Who knew that death cults were on Police Scotland’s radar? Certainly not the family and friends who went to drink and be merry on Loch Leven, only to find their Sunday night campsite the focus of emergency service searchlights and helicopter swoops.
Once women get beyond a certain age (which begins with a five and ends with a zero), they are constantly warned that unless they slather their faces in stuff on a regular basis their skin will begin to crack and eventually disintegrate. This has prompted me to compile one of my handy cut-out-and-keep guides. Welcome to skincare routines through the decades:
Being the target of cybernat attacks is par for the course for any Unionist who dares to defend Great Britain too conspicuously.
I was back in Glen Doll at the weekend, walking with a Scots Magazine group, and found it looking like winter but feeling like spring, that typical Highland brew that materialises whenever the frontiers of these two seasons rub up against each other. But, for me, the trouble with travelling to Glen Doll is having to drive through Glen Clova without stopping. It’s a bit like having to drive through Skye simply to catch the ferry to Harris, except Glen Clova has a place in my heart of hearts claimed by no other landscape.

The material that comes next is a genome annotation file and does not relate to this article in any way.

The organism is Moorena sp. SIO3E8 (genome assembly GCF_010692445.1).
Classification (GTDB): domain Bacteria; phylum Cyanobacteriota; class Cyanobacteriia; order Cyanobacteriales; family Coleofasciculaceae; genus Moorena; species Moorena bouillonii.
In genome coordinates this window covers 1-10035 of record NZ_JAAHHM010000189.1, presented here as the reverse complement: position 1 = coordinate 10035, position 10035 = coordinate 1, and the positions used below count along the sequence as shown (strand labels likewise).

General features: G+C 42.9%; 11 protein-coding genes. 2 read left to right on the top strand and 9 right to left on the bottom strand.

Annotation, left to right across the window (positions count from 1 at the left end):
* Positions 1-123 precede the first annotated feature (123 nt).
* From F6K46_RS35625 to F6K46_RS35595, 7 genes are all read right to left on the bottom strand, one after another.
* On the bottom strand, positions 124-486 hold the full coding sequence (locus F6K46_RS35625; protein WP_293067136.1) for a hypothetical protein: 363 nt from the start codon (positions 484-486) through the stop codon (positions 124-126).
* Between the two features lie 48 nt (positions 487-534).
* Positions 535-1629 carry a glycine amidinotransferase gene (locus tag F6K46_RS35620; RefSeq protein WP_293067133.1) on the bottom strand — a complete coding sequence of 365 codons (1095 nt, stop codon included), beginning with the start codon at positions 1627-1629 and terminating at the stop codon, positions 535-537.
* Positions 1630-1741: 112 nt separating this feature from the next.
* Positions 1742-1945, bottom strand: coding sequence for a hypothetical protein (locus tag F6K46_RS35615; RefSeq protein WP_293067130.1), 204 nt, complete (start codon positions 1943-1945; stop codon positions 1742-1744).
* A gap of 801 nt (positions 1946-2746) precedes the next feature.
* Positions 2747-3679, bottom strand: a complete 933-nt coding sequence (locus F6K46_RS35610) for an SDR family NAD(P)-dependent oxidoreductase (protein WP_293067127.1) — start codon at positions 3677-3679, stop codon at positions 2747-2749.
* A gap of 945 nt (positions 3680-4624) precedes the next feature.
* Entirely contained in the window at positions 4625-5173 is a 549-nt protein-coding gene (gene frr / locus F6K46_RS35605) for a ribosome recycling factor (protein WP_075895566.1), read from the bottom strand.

Something about the euphoria that greeted Scotland’s new flavour-of-the-month status in British tourism made me shudder.
A kestrel slips from the crown of an ageing ash tree that appears to have rooted in a singularly steep scree slope halfway up the hill. It side-slips on the air, leading with the open primary feathers of its left wing and eases up to a hovering standstill above a small clearing of grassy hillside amid crowding whin bushes.
I have been reading the runes in some of the quieter backwaters where agriculture and nature cohabit (and sometimes annoy each other the way neighbours sometimes do). And having read and thought about what I’d read, a troubling question began to take shape in my mind: how long will it be before the British Government starts culling badgers in Scotland as part of what passes for its strategy to control bovine TB in England?
Abandoned cars, abandoned cinemas but pandemonium in the shops — another weird snow day in Dunfermline
The ringing of metal on concrete met the slush of tyres on dirty-grey roads as west Fifers tried to free themselves from the snow and ice on Friday.
If you are minded to select an official body to champion the cause of trees at a world-famous beauty spot, I would venture to suggest that Perth and Kinross Council would not be high in the selection process (think Perth Academy playing fields and Scots pine).
The students across the UK who are demanding compensation for missed lessons when their lecturers go on strike tomorrow are not necessarily against the proposed industrial action.